Can readers suggest other passages in modern literature that are as clearly anti-statist?


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I think you are right, at least in the sense that - faced with unlimited power concentrated in a monarch and shared only with an hereditary caste- the people fought hard over centuries to control it. That's why Magna Carta, the Great Writ of habeas corpus, and Parliament's monopoly of taxation were so important, for example.

Part of the problem in Britain is that for most of our history, Parliament was **not** the fount of all power, but the peoples' lobby to limit the monarch's and aristocracy's power. Even now that it has long since gained all power itself, we tend to think of it as the solution not the problem. Parliament controlled the monarch by limiting his tax income. We now need someone to apply the same controls to Parliament.


Maybe all that heredity, majesty and nobless oblige are just old fashioned immunisation, training and control mechanisms... to help limit and control the evil?


Tolkien didn't just write about the little people, he was *for* us. The One Ring *is* power and the story is about how evil people love it and good people (with difficulty) reject it. It is a problem with government, even proper limited government, that only bad people will ever want to do it. All the more reason to limit its scope, o contain the damage the wicked drawn to it can do.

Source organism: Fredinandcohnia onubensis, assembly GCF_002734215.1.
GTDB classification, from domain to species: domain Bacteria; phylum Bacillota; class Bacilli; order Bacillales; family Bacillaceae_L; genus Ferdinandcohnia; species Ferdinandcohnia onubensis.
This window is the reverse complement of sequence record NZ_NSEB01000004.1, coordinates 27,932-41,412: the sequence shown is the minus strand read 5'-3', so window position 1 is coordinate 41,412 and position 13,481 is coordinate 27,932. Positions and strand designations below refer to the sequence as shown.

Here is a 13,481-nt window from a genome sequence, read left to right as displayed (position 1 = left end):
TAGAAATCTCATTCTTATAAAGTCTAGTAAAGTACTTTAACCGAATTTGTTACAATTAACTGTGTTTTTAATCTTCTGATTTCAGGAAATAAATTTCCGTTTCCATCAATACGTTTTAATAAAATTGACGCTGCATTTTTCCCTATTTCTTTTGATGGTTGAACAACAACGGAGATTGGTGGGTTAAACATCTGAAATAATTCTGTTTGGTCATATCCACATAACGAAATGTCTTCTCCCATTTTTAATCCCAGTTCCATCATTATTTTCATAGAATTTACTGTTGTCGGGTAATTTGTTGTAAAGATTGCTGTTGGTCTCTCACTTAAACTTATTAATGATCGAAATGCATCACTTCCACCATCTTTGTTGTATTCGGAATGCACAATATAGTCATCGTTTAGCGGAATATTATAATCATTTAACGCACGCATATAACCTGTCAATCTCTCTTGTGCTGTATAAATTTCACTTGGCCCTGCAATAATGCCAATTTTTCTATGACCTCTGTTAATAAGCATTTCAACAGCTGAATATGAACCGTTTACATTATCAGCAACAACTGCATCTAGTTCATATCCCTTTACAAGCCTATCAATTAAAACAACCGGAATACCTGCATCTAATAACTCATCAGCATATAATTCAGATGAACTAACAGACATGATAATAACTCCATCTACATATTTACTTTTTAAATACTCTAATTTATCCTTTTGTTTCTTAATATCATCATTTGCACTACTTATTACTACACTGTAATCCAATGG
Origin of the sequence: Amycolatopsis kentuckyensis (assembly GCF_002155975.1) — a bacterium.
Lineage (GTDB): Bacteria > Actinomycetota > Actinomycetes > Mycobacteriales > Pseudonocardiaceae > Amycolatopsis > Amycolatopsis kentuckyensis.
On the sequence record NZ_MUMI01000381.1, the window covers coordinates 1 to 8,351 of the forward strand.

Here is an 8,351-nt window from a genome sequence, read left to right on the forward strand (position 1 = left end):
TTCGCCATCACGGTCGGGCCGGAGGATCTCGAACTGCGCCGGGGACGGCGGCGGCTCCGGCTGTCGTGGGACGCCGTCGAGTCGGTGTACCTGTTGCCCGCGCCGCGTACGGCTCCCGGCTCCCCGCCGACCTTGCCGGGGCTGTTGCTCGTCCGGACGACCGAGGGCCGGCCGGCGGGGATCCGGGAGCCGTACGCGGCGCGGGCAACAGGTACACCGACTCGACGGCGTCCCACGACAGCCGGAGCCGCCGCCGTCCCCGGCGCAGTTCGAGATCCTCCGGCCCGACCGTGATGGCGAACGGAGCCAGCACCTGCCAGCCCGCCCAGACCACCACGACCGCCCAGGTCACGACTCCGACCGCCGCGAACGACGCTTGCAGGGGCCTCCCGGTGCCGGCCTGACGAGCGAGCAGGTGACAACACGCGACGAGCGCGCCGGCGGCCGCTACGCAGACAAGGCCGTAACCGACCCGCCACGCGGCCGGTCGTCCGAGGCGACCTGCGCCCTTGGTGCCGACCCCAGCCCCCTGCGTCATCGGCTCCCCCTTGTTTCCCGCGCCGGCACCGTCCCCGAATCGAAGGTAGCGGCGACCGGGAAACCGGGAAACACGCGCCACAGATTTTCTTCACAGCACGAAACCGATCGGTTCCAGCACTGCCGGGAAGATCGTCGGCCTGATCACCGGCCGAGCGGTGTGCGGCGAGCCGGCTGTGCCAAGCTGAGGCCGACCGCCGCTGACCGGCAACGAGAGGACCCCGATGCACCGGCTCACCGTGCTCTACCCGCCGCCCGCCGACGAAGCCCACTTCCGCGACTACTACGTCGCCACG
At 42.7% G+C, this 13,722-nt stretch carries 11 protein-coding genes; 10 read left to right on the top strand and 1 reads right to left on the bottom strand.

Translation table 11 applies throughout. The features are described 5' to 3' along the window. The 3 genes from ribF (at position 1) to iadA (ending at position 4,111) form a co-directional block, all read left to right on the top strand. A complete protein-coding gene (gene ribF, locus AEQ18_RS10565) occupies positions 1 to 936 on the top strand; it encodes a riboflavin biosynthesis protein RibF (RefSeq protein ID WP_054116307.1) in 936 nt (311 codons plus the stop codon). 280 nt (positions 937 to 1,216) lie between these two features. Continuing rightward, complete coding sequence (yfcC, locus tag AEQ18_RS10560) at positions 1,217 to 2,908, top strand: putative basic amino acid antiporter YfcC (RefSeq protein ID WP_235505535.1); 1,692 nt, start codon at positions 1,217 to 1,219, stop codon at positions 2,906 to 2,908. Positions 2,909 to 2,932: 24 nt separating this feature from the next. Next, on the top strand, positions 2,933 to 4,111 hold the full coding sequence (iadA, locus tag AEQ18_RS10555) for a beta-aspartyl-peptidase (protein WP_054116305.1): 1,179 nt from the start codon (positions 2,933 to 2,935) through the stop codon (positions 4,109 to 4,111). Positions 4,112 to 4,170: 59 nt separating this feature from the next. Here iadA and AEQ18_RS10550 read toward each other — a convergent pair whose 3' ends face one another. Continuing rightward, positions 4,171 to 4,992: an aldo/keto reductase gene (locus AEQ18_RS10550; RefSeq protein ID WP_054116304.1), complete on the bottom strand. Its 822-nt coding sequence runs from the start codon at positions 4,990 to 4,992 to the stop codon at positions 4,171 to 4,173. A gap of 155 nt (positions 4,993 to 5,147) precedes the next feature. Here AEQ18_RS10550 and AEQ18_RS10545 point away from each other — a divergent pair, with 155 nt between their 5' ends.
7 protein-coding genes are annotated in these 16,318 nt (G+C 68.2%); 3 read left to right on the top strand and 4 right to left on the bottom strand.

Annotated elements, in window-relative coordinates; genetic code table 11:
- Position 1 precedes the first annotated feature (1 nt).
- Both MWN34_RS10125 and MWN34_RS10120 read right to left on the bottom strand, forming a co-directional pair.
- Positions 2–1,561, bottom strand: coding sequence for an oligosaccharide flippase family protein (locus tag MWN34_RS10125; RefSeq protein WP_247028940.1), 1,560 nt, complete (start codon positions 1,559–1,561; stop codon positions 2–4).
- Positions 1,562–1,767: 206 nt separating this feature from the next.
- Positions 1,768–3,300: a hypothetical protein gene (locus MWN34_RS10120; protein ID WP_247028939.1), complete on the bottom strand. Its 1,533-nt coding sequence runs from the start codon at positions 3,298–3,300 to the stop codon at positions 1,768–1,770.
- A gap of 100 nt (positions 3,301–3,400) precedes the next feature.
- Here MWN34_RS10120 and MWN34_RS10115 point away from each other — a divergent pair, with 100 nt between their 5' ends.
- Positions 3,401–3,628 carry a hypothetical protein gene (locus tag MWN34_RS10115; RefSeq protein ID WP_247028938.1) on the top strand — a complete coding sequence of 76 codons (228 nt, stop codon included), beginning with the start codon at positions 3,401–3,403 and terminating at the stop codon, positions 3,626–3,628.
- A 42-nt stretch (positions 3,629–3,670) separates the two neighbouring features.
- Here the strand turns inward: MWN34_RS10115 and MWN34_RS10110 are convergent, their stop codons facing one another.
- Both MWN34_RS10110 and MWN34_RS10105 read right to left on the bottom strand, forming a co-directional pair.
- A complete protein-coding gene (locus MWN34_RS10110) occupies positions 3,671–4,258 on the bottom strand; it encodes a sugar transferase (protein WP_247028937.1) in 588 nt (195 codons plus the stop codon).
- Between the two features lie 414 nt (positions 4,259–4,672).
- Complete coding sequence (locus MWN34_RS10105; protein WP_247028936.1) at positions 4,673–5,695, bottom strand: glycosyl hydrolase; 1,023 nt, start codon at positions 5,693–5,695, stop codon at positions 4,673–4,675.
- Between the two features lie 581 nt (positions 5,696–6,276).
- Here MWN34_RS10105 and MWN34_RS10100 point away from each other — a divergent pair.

Of course all that love of heredity and majesty doesn't sit well with libertarianism, though one could wish modern scoundrels had some sense of noblesse oblige. 

Andrew Duffin

There's another great message in the same work, and it occurs when the leaders of the West are discussing how they will wrong-foot the great evil by destroying the ring of power rather than using it; Gandalf says "the idea that we would wish to overthrow him and have no-one in his place does not occur to his mind".

How heartily does one wish, that we could overthrow all the modern statist meddlers and busybodies, and have no-one and nothing in their place!


Yes the scouring sounds much too close to home to be allowed to come widely to public conciousness. I was wondering, do you think many of those readers in the 60s used that as a manual?

David Davis

The Lord of The Rings will in the fullness of time be reckoned as one of the (rather many as it turns out) creative high points of English literature and civilisation. I apply this both to the original books and to PJackson's film. These latter - truncated though they had to be - were possiblt the best attenpt to visualise the stories as could be managed.

And, imagine trying to get "The Scouring of The Shire" properly through the libdem and HollywoodNazi censors in Blair's Britain and Clintons USA (as it them was...)


A good interesting post. I agree that the Tolkein books are very worthy and make good points.

I think they were quite as political as animal farm or 1984, making points for sure, just much better disguised.

They were very well researched it is obvious. But I am (sacriligiously?) not so sure they were well written.

They are something I felt I _ought_ to read, they were obviously 'cool' and had been big.. I really tried but I just couldn't struggle on. I got lost somewhere in a wood with some ents, gave up and went home.

Thank goodness for the movies, now I don't have to feel quite so guiltily philistine ^_^